More than 65% of jobs in the Indianapolis region require some type of post-secondary certification or degree, Carr Klitzsch adds, and EmployIndy is trying to help young job seekers find a path to obtaining these types of credentials.
“We have a lot of preventative strategies to try to mitigate and stop young people falling out of the education system,” Carr Klitzsch says, “but then we’re also employing a lot of intervention strategies as well to try to re-engage that population to finish their education if that’s necessary, but also pursue additional post-secondary opportunities.”
Rev. Rodney T. Francis, Senior Director of Opportunity Youth Services at EmployIndy, said that the organization’s priority is often to convince youth in this demographic to continue their education.
“It starts with completing high school or an equivalency – and beyond that can be another type of training or program that leads to an industry-verified certificate, associate’s degree, or perhaps even a bachelor’s degree,” says Francis. “We partner with organizations like Ivy Tech and other adult education providers around the city that can facilitate various education and skills attainment that lead to a better job.”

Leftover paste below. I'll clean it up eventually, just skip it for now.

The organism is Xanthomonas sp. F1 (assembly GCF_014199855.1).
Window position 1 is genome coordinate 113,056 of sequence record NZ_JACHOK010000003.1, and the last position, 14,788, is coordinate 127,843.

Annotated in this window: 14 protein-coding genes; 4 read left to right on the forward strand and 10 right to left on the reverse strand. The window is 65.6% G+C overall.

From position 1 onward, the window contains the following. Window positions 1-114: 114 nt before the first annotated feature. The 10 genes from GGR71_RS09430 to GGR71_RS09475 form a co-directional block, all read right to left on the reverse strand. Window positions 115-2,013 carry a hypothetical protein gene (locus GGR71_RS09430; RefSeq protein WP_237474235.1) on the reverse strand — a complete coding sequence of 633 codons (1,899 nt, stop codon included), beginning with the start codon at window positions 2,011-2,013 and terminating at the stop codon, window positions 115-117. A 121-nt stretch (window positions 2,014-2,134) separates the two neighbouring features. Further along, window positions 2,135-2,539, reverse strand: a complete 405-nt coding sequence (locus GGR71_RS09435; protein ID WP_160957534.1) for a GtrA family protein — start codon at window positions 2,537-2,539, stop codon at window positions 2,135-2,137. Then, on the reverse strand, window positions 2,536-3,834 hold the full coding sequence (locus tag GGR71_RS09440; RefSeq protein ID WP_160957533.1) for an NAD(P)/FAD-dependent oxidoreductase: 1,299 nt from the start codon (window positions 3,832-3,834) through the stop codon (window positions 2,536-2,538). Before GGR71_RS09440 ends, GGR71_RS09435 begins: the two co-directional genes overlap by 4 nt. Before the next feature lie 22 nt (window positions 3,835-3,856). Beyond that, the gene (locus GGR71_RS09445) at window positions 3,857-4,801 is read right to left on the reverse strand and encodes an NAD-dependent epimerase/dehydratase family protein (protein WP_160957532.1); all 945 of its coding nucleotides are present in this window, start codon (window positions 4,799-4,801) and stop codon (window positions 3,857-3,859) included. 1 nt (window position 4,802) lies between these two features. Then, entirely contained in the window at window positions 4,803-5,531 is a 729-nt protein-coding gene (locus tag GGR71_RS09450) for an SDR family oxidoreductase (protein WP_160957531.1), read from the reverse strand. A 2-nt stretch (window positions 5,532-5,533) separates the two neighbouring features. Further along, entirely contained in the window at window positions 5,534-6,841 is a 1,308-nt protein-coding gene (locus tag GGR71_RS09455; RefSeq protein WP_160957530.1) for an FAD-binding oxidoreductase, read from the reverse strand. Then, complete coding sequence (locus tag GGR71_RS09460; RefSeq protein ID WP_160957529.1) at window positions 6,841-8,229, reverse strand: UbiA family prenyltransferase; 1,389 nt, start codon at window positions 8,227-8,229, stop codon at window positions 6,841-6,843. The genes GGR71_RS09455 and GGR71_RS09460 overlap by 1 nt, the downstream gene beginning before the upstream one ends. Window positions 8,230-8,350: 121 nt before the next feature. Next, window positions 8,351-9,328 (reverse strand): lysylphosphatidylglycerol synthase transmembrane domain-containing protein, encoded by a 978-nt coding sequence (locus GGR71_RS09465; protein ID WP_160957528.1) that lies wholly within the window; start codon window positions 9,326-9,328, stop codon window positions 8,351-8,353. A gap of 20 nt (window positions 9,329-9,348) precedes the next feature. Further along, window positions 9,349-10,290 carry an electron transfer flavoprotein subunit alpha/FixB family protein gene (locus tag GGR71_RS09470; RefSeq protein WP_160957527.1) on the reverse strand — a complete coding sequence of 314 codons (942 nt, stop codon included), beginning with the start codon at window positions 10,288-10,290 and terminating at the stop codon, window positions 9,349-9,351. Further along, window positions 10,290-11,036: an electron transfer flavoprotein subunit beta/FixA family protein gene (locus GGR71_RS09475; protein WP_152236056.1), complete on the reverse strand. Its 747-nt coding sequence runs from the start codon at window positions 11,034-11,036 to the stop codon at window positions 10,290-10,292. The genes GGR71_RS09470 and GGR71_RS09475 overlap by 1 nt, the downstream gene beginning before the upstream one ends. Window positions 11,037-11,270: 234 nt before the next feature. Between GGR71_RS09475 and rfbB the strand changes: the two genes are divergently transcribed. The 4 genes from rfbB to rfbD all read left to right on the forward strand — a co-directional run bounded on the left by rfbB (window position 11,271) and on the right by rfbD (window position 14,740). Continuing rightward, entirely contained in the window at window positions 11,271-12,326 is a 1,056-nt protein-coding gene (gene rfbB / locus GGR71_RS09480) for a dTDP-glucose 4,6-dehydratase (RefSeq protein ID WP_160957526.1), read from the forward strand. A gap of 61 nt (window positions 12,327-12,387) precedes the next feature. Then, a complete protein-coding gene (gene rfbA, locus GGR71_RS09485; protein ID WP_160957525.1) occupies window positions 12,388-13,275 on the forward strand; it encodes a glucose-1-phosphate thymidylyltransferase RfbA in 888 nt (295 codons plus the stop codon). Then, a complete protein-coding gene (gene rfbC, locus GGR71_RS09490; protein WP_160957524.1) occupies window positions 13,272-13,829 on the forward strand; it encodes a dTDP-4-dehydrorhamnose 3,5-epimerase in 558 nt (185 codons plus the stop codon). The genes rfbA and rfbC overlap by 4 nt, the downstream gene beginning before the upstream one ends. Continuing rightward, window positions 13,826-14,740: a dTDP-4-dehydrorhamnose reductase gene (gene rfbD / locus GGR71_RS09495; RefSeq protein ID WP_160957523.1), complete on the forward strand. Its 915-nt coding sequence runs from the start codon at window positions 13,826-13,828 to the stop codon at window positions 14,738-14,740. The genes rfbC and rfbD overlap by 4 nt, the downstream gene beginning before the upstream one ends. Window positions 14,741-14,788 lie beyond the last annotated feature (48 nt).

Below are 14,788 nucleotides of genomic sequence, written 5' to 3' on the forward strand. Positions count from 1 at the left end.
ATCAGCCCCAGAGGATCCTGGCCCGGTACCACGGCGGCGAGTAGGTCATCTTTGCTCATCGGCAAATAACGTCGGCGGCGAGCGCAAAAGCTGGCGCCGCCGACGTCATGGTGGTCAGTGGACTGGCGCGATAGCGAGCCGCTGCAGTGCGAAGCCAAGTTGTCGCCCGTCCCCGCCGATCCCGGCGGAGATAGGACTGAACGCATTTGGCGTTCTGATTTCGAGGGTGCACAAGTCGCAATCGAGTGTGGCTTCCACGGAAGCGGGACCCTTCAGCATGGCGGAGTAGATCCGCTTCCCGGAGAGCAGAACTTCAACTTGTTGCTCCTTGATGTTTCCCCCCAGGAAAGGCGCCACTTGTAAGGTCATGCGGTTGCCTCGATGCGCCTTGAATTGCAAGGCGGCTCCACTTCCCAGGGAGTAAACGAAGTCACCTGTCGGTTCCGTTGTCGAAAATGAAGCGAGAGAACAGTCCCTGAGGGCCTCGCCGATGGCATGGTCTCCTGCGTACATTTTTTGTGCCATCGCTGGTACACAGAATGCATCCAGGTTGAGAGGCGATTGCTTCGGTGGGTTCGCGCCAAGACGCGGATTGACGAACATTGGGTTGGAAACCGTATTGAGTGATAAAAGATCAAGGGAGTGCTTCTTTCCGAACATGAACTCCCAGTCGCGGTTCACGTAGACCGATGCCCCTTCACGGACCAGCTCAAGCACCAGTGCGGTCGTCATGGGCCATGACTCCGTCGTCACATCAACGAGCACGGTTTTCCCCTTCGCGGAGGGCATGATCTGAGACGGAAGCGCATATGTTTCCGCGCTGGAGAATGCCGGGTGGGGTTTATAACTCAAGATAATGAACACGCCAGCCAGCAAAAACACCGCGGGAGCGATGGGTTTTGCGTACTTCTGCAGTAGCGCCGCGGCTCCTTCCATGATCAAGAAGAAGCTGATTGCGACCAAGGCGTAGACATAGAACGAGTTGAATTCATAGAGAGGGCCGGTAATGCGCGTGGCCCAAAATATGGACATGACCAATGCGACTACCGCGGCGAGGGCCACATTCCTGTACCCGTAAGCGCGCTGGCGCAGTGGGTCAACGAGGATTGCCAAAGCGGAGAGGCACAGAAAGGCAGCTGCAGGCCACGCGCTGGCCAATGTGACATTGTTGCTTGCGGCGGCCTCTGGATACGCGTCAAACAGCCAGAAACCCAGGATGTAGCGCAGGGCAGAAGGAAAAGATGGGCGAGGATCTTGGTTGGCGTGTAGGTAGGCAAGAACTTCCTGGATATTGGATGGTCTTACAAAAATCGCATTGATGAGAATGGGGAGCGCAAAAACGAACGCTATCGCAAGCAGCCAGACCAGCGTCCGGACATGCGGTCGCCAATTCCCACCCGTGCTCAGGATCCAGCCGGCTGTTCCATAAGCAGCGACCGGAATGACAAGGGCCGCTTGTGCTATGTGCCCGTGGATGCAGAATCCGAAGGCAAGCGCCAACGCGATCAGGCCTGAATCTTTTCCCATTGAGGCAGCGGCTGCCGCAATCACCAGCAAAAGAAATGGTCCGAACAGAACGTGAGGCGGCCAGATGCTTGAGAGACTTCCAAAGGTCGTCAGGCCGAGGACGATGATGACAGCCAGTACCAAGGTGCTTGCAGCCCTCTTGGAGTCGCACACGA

“For us the premise is getting them back in school so they can connect with a sustainable career. Data has shown if they have the education they’re more likely to continue on to a career track.”
Rodney Francis, Sr. Director of Opportunity Youth Initiatives
To ensure coordinated, quality efforts around the city, EmployIndy is currently working to improve the Youth Employment System by providing guidance and financial investment to bolster existing services. Supported organizations provide job training and career services to young people, focusing their efforts on different neighborhoods, strategies, or segments of the population.
Locating and attracting this elusive group to the services that could benefit them is not always easy. EmployIndy is currently researching and piloting ways to engage opportunity youth, and finding success with a concept called the “Pivot Re-engagement Center,” a partnership on the Far Eastside. At the Finish Line Boys & Girls Club on Post Road, open gym basketball and food is offered to young adults as a “hook” to attract potential participants – and has already seen over 400 young men come into its doors in less than three months.